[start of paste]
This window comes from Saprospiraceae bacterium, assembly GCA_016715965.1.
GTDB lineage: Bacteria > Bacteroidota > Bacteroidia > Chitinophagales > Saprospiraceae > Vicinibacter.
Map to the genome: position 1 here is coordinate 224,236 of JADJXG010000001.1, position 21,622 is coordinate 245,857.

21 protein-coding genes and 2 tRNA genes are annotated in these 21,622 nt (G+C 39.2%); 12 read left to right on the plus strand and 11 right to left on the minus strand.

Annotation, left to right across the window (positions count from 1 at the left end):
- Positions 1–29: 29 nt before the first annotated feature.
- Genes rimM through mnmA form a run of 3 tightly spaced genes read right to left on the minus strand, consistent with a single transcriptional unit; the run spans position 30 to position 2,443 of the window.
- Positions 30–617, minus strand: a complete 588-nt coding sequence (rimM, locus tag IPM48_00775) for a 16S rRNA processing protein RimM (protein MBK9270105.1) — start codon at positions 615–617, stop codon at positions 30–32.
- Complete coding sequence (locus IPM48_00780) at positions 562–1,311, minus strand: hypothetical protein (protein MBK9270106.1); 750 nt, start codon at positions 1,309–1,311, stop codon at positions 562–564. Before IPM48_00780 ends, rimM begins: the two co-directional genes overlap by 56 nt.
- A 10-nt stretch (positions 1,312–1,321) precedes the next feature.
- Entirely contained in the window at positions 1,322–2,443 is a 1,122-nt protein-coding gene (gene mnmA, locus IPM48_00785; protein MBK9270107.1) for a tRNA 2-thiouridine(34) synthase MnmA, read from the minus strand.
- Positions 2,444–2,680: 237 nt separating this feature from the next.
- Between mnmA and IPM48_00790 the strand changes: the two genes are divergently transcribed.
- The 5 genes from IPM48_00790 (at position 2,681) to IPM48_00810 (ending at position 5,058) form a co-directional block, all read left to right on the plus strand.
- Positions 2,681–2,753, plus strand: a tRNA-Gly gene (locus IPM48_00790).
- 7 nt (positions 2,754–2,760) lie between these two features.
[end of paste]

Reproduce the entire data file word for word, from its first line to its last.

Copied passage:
This window comes from Saprospiraceae bacterium, assembly GCA_016715965.1.
GTDB lineage: Bacteria > Bacteroidota > Bacteroidia > Chitinophagales > Saprospiraceae > Vicinibacter.
Map to the genome: position 1 here is coordinate 224,236 of JADJXG010000001.1, position 21,622 is coordinate 245,857.

21 protein-coding genes and 2 tRNA genes are annotated in these 21,622 nt (G+C 39.2%); 12 read left to right on the plus strand and 11 right to left on the minus strand.

Annotation, left to right across the window (positions count from 1 at the left end):
- Positions 1–29: 29 nt before the first annotated feature.
- Genes rimM through mnmA form a run of 3 tightly spaced genes read right to left on the minus strand, consistent with a single transcriptional unit; the run spans position 30 to position 2,443 of the window.
- Positions 30–617, minus strand: a complete 588-nt coding sequence (rimM, locus tag IPM48_00775) for a 16S rRNA processing protein RimM (protein MBK9270105.1) — start codon at positions 615–617, stop codon at positions 30–32.
- Complete coding sequence (locus IPM48_00780) at positions 562–1,311, minus strand: hypothetical protein (protein MBK9270106.1); 750 nt, start codon at positions 1,309–1,311, stop codon at positions 562–564. Before IPM48_00780 ends, rimM begins: the two co-directional genes overlap by 56 nt.
- A 10-nt stretch (positions 1,312–1,321) precedes the next feature.
- Entirely contained in the window at positions 1,322–2,443 is a 1,122-nt protein-coding gene (gene mnmA, locus IPM48_00785; protein MBK9270107.1) for a tRNA 2-thiouridine(34) synthase MnmA, read from the minus strand.
- Positions 2,444–2,680: 237 nt separating this feature from the next.
- Between mnmA and IPM48_00790 the strand changes: the two genes are divergently transcribed.
- The 5 genes from IPM48_00790 (at position 2,681) to IPM48_00810 (ending at position 5,058) form a co-directional block, all read left to right on the plus strand.
- Positions 2,681–2,753, plus strand: a tRNA-Gly gene (locus IPM48_00790).
- 7 nt (positions 2,754–2,760) lie between these two features.